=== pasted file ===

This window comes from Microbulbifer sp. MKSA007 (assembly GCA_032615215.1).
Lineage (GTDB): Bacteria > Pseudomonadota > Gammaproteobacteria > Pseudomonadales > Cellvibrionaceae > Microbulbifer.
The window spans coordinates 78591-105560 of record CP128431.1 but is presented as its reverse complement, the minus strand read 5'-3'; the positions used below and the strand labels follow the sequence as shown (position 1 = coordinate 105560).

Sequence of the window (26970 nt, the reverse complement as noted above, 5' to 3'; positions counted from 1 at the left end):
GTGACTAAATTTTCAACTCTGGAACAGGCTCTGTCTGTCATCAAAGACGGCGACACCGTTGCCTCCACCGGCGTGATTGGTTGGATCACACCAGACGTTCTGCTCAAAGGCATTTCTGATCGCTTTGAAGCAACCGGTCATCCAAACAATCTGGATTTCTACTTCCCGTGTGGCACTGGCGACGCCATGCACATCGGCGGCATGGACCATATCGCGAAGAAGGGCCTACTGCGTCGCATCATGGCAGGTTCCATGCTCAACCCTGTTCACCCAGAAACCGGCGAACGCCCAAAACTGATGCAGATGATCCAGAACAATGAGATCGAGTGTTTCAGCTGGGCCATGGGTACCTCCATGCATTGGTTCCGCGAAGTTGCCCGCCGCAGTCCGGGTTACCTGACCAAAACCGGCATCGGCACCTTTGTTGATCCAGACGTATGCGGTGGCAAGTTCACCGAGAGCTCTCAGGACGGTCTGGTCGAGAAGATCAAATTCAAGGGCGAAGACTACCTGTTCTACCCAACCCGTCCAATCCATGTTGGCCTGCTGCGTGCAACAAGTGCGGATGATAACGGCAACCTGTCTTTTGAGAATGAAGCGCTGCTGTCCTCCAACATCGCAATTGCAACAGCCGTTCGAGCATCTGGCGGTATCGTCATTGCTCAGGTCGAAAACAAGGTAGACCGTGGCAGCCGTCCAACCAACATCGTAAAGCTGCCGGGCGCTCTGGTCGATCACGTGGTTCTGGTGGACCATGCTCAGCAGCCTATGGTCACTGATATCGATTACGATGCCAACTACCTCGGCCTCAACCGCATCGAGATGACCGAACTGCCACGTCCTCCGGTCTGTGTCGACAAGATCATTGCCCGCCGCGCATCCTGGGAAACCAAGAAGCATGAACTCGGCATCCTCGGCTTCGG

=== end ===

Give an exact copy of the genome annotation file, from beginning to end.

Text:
This window comes from Microbulbifer sp. MKSA007 (assembly GCA_032615215.1).
Lineage (GTDB): Bacteria > Pseudomonadota > Gammaproteobacteria > Pseudomonadales > Cellvibrionaceae > Microbulbifer.
The window spans coordinates 78591-105560 of record CP128431.1 but is presented as its reverse complement, the minus strand read 5'-3'; the positions used below and the strand labels follow the sequence as shown (position 1 = coordinate 105560).

Sequence of the window (26970 nt, the reverse complement as noted above, 5' to 3'; positions counted from 1 at the left end):
GTGACTAAATTTTCAACTCTGGAACAGGCTCTGTCTGTCATCAAAGACGGCGACACCGTTGCCTCCACCGGCGTGATTGGTTGGATCACACCAGACGTTCTGCTCAAAGGCATTTCTGATCGCTTTGAAGCAACCGGTCATCCAAACAATCTGGATTTCTACTTCCCGTGTGGCACTGGCGACGCCATGCACATCGGCGGCATGGACCATATCGCGAAGAAGGGCCTACTGCGTCGCATCATGGCAGGTTCCATGCTCAACCCTGTTCACCCAGAAACCGGCGAACGCCCAAAACTGATGCAGATGATCCAGAACAATGAGATCGAGTGTTTCAGCTGGGCCATGGGTACCTCCATGCATTGGTTCCGCGAAGTTGCCCGCCGCAGTCCGGGTTACCTGACCAAAACCGGCATCGGCACCTTTGTTGATCCAGACGTATGCGGTGGCAAGTTCACCGAGAGCTCTCAGGACGGTCTGGTCGAGAAGATCAAATTCAAGGGCGAAGACTACCTGTTCTACCCAACCCGTCCAATCCATGTTGGCCTGCTGCGTGCAACAAGTGCGGATGATAACGGCAACCTGTCTTTTGAGAATGAAGCGCTGCTGTCCTCCAACATCGCAATTGCAACAGCCGTTCGAGCATCTGGCGGTATCGTCATTGCTCAGGTCGAAAACAAGGTAGACCGTGGCAGCCGTCCAACCAACATCGTAAAGCTGCCGGGCGCTCTGGTCGATCACGTGGTTCTGGTGGACCATGCTCAGCAGCCTATGGTCACTGATATCGATTACGATGCCAACTACCTCGGCCTCAACCGCATCGAGATGACCGAACTGCCACGTCCTCCGGTCTGTGTCGACAAGATCATTGCCCGCCGCGCATCCTGGGAAACCAAGAAGCATGAACTCGGCATCCTCGGCTTCGG